Just because that shiny subcompact crossover sitting in the showroom costs about half the average new car price doesn’t mean it has to be devoid of personality.
Enter the 2018 Nissan Kicks and the 2018 Kia Soul, two takes on small cars with style and personality. The 2018 Soul, with its broad lineup, earns our nod—but the 2018 Kicks offers tremendous value and lots of standard active-safety gear.
Both cars follow the same general mold: they’re subcompact hatchbacks with a higher, SUV-like seating position and decent cargo space. Though the Soul is available with a turbocharged engine, those models start at about $24,000. The majority of Kia Souls found on dealer lots instead use a 130-horsepower inline-4 paired to either a 6-speed manual or a 6-speed automatic transmission. The engine provides the Soul with decent power and as high as 27 mpg combined.
The Kicks, with its 125-hp inline-4 and continuously variable transmission (CVT), doesn’t look as impressive at first glance, but it weighs about 200 pounds less than the Soul and feels surprisingly sprightly. Thanks in part to its surprisingly well-tuned CVT, the Kicks’ fuel economy trumps that of the Soul at 33 mpg combined
The Soul wins out on ride quality, as the Kicks’ suspension is firmer and transmits more road imperfections to the cabin.
Despite their crossover-esque shapes, neither offers all-wheel drive.
Inside, both offer surprisingly good space but the Kicks has a narrower feel than the Soul. In our testing, we’ve found the Kia’s front seats to deliver better long-distance support and they can be upholstered in leather—albeit for a price well above the Kicks. Rear-seat riders will find decent space in either, as long as they’re not in the tight middle seat. We don’t consider either vehicle to be a proper five-seater, however.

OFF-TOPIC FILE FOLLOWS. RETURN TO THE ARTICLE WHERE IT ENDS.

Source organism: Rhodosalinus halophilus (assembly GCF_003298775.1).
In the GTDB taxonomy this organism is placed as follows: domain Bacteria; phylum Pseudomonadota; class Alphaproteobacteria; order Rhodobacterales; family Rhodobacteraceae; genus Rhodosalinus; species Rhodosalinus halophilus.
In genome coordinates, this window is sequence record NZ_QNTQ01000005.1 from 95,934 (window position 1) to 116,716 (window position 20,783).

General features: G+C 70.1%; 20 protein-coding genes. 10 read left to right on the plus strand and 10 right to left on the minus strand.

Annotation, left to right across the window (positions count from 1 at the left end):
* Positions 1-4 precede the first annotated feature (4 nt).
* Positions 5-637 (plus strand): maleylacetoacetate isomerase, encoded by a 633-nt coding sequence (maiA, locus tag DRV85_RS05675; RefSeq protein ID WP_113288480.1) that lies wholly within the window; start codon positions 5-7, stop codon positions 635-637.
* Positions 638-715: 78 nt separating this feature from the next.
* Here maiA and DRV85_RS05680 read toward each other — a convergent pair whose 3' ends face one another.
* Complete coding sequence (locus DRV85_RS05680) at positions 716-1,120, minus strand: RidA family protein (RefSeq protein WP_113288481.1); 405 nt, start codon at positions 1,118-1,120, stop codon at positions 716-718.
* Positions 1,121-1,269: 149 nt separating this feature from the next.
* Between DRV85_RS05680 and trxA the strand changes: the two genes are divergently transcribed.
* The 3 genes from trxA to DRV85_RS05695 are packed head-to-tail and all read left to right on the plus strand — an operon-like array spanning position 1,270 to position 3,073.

In terms of cargo space, it’s a draw. The Kicks has slightly more room with the rear seat upright, while the Soul delivers maximum cargo room. The Kia’s rear seats fold down to make a mostly flat cargo area, while the Kicks has a hefty lip where the rear seatbacks fold.
Both small cars have imaginative designs and can be dressed up with contrasting roof paint and a full set of dealer-installed accessories. The Kicks’ interior has decent tech for the money, with a big 7.0-inch touchscreen for infotainment—although you’ll have to step up to the Kicks SV trim level to net Apple CarPlay and Android Auto. Ultimately, the Soul has a dressier feel with nicer materials but it too makes buyers pay extra for Apple and Android connectivity.
When it comes to active-safety gear, the Kicks surges forward thanks to standard automatic emergency braking. That essential gear is optional on the Soul, reserved for a specific trim level that ups the price to $23,000—and, perplexingly, it’s not available in every color combination. Within the next few years, automatic emergency braking will be standard on almost every new car, so the Kicks has a leg up on its competition for now.
In terms of value, the Kicks is well-equipped at about $20,500 for the SV trim level. A similarly optioned Soul+ runs about $21,500, albeit without blind-spot monitors and automatic emergency braking.
For budget-conscious shoppers, the Nissan Kicks delivers a lot of value with a hint of personality. The Kia Soul is the better option overall, but its price tag may stretch some budgets too far. Either way, these two subcompact crossovers are the antidote to cheap, boring cars.